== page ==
I paused just outside of the library door; the sound of my Dad’s voice caused me to hesitate. He had left the door slightly ajar and while I hadn’t made the conscious decision to eavesdrop on his conversation the mention of Aunt Rachel’s name caught my attention. My own fears concerning the well-being of my aunt kept me rooted in place and I justified to myself that if my Dad had really desired privacy then he should have ensured it by securing the library door.

“Rachel didn’t know what was best for herself,” I heard him snap. “She couldn’t know what was best for someone else, let alone my daughter.”

I pushed the door opened a few more inches allowing me to peer into the room. My Dad stood at the large windows overlooking Mother’s garden with his back towards me. He wore his usual business attire, dark trousers with a matching suit jacket, causing me to wonder why he was home and not at the office. He held the cordless phone in his left hand while his free hand rested on his hip. His opened laptop lay abandoned on the desk behind him, where Mr. Stokes often sat during our weekly lessons.

“It’s not my problem,” my Dad explained as he flung his free hand out in front of him, pushing the caller’s words away. “Gerald has a responsibility to her now and he will teach her.”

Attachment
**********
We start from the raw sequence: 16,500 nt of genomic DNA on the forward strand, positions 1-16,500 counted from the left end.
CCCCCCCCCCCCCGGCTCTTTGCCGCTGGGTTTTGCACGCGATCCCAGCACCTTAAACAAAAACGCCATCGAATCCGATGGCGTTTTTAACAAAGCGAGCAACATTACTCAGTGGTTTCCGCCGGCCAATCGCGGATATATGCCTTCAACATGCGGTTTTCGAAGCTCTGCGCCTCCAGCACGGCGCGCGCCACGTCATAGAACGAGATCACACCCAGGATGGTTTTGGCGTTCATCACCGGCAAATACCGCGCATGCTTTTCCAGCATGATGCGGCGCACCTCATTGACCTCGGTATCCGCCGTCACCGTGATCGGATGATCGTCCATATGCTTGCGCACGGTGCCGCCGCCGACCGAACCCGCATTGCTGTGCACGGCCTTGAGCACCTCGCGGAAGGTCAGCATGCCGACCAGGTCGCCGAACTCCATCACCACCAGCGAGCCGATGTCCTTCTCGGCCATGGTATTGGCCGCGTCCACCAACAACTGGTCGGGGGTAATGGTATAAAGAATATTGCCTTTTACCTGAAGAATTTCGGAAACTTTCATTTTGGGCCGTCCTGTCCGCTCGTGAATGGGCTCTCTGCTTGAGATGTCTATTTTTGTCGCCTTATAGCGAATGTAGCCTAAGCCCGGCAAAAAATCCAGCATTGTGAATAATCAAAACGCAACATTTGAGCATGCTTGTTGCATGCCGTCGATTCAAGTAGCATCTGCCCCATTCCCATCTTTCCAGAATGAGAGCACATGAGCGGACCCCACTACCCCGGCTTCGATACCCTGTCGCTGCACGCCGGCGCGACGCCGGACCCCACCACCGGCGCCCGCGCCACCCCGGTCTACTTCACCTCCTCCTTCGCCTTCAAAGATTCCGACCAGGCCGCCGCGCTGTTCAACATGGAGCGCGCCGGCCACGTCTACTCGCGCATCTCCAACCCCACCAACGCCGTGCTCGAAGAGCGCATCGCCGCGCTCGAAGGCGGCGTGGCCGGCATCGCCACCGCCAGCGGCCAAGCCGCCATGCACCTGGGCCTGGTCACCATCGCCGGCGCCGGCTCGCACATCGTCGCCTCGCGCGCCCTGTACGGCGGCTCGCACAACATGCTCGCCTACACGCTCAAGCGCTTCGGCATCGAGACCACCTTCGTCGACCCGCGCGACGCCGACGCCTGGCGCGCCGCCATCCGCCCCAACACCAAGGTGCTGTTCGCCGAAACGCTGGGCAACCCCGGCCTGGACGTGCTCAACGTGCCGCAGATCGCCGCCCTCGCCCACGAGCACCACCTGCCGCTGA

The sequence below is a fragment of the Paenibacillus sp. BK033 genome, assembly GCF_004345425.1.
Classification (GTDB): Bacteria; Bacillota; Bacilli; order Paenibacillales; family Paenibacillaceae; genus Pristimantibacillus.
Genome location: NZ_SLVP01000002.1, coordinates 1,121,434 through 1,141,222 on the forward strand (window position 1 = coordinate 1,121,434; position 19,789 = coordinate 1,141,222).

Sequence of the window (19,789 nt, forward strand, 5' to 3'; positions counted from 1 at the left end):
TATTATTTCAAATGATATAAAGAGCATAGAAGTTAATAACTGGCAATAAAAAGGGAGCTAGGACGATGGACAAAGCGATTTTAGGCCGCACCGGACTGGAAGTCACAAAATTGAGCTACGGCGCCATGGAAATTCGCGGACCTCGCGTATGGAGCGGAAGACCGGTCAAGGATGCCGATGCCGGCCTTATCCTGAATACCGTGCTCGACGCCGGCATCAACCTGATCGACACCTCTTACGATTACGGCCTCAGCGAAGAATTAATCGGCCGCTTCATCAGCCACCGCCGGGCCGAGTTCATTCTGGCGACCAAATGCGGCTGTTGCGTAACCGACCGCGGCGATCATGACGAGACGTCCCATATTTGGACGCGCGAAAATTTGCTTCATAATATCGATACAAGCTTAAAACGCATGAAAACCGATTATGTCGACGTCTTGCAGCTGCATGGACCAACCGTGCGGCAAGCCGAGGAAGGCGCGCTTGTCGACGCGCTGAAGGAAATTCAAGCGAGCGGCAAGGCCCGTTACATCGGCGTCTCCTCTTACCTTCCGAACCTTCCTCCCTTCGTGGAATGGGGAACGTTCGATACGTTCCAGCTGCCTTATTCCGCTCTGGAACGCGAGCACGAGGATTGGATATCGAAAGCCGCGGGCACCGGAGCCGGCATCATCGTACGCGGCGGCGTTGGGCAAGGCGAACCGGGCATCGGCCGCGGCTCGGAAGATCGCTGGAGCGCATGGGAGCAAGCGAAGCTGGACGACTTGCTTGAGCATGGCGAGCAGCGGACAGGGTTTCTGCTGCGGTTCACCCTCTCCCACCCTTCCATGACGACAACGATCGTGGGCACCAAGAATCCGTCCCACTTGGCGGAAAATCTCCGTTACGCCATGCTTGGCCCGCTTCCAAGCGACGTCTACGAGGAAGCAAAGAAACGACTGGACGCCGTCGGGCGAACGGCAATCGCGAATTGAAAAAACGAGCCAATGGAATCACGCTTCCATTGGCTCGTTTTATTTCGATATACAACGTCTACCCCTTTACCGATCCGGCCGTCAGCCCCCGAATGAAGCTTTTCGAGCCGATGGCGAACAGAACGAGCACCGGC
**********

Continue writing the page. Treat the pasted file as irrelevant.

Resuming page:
Who was he speaking to and why were they discussing me? Was the Gerald Dad mentioned Mr. Stokes? Who was on the other end of the phone line? Who did Dad know that also had any dealings with Aunt Rachel, me, and Mr. Stokes? I brazenly opened the door a little wider.

“No, she’s not,” he said, taking a few steps to the left while still gazing out the windows. “She’s Rachel’s … And I did, Gerald’s here.”

There was a long pause. I assumed it was because he was listening to the words of the mysterious person on the other end of the line. I wanted to know who that person was, but was unsure of how I would be able to attain that information without just asking my Dad.

“No. Caroline would never allow it.”

Mother would never allow what? What was it that the caller was suggesting?

“Alright. Alright. We’ll be there. The three of us,” he relented then pushed a button on the receiver disconnecting the phone call.

Three of us? Who was ‘the three of us’? Dad, Mother, and I? And where was ‘there’ exactly? I pushed opened the door to the library wide enough for me to walk through and entered the library.

“Dad?” I feigned surprise.

“Angie,” he smiled as he turned and place the phone receiver on its base set on the desk. He closed his laptop without turning it off. “I didn’t think you had lessons today.”

“I don’t. What are you doing home?”

He watched me with apprehension as I placed the diaries and my notebook on the table in my usual spot and sat down in the empty chair.

“Are you okay, Dad?” I asked with hope that maybe I could pry some information from him about his mysterious conversation.